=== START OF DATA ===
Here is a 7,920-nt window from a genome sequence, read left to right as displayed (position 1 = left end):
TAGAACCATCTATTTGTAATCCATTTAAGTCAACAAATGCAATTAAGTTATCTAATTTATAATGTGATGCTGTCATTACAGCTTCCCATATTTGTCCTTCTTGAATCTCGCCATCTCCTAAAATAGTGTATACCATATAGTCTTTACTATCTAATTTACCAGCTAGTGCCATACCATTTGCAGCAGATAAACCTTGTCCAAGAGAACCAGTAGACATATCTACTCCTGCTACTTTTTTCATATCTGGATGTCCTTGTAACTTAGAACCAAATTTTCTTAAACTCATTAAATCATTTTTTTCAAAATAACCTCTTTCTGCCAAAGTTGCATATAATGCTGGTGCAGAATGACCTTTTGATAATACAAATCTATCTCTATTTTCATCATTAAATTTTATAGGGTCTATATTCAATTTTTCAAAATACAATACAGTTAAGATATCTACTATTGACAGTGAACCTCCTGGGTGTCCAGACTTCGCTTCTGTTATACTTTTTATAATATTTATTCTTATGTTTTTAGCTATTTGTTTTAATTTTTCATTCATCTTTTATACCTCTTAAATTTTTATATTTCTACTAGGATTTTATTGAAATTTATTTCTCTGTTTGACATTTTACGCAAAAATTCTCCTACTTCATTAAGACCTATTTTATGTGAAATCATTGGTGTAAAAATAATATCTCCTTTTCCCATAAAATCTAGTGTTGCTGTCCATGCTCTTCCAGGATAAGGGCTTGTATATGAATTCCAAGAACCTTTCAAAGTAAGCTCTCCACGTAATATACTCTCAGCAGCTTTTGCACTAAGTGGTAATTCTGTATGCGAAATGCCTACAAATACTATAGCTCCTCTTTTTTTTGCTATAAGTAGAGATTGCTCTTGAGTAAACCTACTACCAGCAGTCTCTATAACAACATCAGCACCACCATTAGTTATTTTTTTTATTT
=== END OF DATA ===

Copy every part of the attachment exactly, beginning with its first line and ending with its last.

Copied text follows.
Here is a 7,920-nt window from a genome sequence, read left to right as displayed (position 1 = left end):
TAGAACCATCTATTTGTAATCCATTTAAGTCAACAAATGCAATTAAGTTATCTAATTTATAATGTGATGCTGTCATTACAGCTTCCCATATTTGTCCTTCTTGAATCTCGCCATCTCCTAAAATAGTGTATACCATATAGTCTTTACTATCTAATTTACCAGCTAGTGCCATACCATTTGCAGCAGATAAACCTTGTCCAAGAGAACCAGTAGACATATCTACTCCTGCTACTTTTTTCATATCTGGATGTCCTTGTAACTTAGAACCAAATTTTCTTAAACTCATTAAATCATTTTTTTCAAAATAACCTCTTTCTGCCAAAGTTGCATATAATGCTGGTGCAGAATGACCTTTTGATAATACAAATCTATCTCTATTTTCATCATTAAATTTTATAGGGTCTATATTCAATTTTTCAAAATACAATACAGTTAAGATATCTACTATTGACAGTGAACCTCCTGGGTGTCCAGACTTCGCTTCTGTTATACTTTTTATAATATTTATTCTTATGTTTTTAGCTATTTGTTTTAATTTTTCATTCATCTTTTATACCTCTTAAATTTTTATATTTCTACTAGGATTTTATTGAAATTTATTTCTCTGTTTGACATTTTACGCAAAAATTCTCCTACTTCATTAAGACCTATTTTATGTGAAATCATTGGTGTAAAAATAATATCTCCTTTTCCCATAAAATCTAGTGTTGCTGTCCATGCTCTTCCAGGATAAGGGCTTGTATATGAATTCCAAGAACCTTTCAAAGTAAGCTCTCCACGTAATATACTCTCAGCAGCTTTTGCACTAAGTGGTAATTCTGTATGCGAAATGCCTACAAATACTATAGCTCCTCTTTTTTTTGCTATAAGTAGAGATTGCTCTTGAGTAAACCTACTACCAGCAGTCTCTATAACAACATCAGCACCACCATTAGTTATTTTTTTTATTT